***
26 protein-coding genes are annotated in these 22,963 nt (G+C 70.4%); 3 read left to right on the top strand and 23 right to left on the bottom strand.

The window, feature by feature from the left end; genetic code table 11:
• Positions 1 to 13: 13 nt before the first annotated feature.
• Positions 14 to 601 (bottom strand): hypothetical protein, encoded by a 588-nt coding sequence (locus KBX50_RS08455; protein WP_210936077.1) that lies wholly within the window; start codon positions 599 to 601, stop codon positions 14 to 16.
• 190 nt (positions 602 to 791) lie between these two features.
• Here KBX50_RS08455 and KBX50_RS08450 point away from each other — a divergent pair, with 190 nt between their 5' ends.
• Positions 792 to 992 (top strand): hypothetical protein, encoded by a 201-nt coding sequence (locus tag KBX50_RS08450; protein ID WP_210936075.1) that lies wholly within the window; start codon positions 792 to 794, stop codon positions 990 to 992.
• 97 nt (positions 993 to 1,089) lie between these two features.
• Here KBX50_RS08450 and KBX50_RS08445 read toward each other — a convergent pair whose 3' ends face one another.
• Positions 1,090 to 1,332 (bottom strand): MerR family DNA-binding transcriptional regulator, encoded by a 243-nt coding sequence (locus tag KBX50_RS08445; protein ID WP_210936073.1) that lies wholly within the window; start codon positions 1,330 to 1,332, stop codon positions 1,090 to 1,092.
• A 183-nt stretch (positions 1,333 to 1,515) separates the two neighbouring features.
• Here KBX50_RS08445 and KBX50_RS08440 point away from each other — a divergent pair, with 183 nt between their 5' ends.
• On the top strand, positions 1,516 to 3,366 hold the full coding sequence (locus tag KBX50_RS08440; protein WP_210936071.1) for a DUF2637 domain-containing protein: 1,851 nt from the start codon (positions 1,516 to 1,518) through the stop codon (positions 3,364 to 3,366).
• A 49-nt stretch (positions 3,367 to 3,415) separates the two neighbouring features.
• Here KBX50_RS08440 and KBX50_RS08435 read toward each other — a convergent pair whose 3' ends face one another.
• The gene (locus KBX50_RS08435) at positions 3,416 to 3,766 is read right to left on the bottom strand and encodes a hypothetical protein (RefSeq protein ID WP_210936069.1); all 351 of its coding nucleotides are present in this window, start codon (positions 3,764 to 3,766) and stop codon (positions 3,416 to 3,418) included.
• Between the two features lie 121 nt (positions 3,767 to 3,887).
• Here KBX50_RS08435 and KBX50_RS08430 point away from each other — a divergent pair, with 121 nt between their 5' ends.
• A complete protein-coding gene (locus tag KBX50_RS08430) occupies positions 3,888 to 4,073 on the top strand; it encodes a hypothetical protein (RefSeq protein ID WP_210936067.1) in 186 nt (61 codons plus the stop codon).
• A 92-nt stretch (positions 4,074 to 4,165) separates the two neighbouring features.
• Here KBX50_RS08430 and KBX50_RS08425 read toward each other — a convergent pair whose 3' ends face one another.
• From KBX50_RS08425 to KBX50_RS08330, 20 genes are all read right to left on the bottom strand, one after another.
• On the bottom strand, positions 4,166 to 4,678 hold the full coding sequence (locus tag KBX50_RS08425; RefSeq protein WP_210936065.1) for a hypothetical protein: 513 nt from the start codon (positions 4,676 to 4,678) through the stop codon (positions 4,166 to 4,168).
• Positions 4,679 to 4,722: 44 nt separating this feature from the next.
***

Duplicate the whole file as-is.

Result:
26 protein-coding genes are annotated in these 22,963 nt (G+C 70.4%); 3 read left to right on the top strand and 23 right to left on the bottom strand.

The window, feature by feature from the left end; genetic code table 11:
• Positions 1 to 13: 13 nt before the first annotated feature.
• Positions 14 to 601 (bottom strand): hypothetical protein, encoded by a 588-nt coding sequence (locus KBX50_RS08455; protein WP_210936077.1) that lies wholly within the window; start codon positions 599 to 601, stop codon positions 14 to 16.
• 190 nt (positions 602 to 791) lie between these two features.
• Here KBX50_RS08455 and KBX50_RS08450 point away from each other — a divergent pair, with 190 nt between their 5' ends.
• Positions 792 to 992 (top strand): hypothetical protein, encoded by a 201-nt coding sequence (locus tag KBX50_RS08450; protein ID WP_210936075.1) that lies wholly within the window; start codon positions 792 to 794, stop codon positions 990 to 992.
• 97 nt (positions 993 to 1,089) lie between these two features.
• Here KBX50_RS08450 and KBX50_RS08445 read toward each other — a convergent pair whose 3' ends face one another.
• Positions 1,090 to 1,332 (bottom strand): MerR family DNA-binding transcriptional regulator, encoded by a 243-nt coding sequence (locus tag KBX50_RS08445; protein ID WP_210936073.1) that lies wholly within the window; start codon positions 1,330 to 1,332, stop codon positions 1,090 to 1,092.
• A 183-nt stretch (positions 1,333 to 1,515) separates the two neighbouring features.
• Here KBX50_RS08445 and KBX50_RS08440 point away from each other — a divergent pair, with 183 nt between their 5' ends.
• On the top strand, positions 1,516 to 3,366 hold the full coding sequence (locus tag KBX50_RS08440; protein WP_210936071.1) for a DUF2637 domain-containing protein: 1,851 nt from the start codon (positions 1,516 to 1,518) through the stop codon (positions 3,364 to 3,366).
• A 49-nt stretch (positions 3,367 to 3,415) separates the two neighbouring features.
• Here KBX50_RS08440 and KBX50_RS08435 read toward each other — a convergent pair whose 3' ends face one another.
• The gene (locus KBX50_RS08435) at positions 3,416 to 3,766 is read right to left on the bottom strand and encodes a hypothetical protein (RefSeq protein ID WP_210936069.1); all 351 of its coding nucleotides are present in this window, start codon (positions 3,764 to 3,766) and stop codon (positions 3,416 to 3,418) included.
• Between the two features lie 121 nt (positions 3,767 to 3,887).
• Here KBX50_RS08435 and KBX50_RS08430 point away from each other — a divergent pair, with 121 nt between their 5' ends.
• A complete protein-coding gene (locus tag KBX50_RS08430) occupies positions 3,888 to 4,073 on the top strand; it encodes a hypothetical protein (RefSeq protein ID WP_210936067.1) in 186 nt (61 codons plus the stop codon).
• A 92-nt stretch (positions 4,074 to 4,165) separates the two neighbouring features.
• Here KBX50_RS08430 and KBX50_RS08425 read toward each other — a convergent pair whose 3' ends face one another.
• From KBX50_RS08425 to KBX50_RS08330, 20 genes are all read right to left on the bottom strand, one after another.
• On the bottom strand, positions 4,166 to 4,678 hold the full coding sequence (locus tag KBX50_RS08425; RefSeq protein WP_210936065.1) for a hypothetical protein: 513 nt from the start codon (positions 4,676 to 4,678) through the stop codon (positions 4,166 to 4,168).
• Positions 4,679 to 4,722: 44 nt separating this feature from the next.